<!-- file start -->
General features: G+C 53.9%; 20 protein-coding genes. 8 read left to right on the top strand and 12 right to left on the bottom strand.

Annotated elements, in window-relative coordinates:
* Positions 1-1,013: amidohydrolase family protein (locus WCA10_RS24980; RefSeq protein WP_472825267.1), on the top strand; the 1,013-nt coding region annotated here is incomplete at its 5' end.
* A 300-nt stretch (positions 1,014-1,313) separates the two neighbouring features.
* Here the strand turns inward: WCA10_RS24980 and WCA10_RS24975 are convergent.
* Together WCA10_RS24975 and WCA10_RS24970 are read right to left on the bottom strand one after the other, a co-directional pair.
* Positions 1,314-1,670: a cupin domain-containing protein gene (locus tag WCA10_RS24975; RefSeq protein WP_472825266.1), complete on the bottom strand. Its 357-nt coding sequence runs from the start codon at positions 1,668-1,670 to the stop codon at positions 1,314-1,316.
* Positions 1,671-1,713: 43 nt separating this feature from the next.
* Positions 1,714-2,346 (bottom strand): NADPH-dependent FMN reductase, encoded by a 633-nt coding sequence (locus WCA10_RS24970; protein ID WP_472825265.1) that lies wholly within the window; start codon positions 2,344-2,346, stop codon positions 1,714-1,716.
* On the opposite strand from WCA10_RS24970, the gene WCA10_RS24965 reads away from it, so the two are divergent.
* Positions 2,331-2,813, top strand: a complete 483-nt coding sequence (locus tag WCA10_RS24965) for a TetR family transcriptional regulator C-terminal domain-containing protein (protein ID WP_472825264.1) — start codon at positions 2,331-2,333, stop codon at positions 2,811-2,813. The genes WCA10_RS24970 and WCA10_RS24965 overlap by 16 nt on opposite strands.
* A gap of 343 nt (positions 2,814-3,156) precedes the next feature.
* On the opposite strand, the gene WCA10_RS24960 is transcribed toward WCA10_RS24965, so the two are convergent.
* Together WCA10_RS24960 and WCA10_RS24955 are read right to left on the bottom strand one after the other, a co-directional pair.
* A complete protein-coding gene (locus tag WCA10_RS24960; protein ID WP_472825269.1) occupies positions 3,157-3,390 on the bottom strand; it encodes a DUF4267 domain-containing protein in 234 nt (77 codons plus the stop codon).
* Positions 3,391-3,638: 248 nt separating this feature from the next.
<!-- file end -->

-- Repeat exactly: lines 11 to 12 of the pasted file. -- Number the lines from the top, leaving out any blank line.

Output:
* Positions 2,331-2,813, top strand: a complete 483-nt coding sequence (locus tag WCA10_RS24965) for a TetR family transcriptional regulator C-terminal domain-containing protein (protein ID WP_472825264.1) — start codon at positions 2,331-2,333, stop codon at positions 2,811-2,813. The genes WCA10_RS24970 and WCA10_RS24965 overlap by 16 nt on opposite strands.
* A gap of 343 nt (positions 2,814-3,156) precedes the next feature.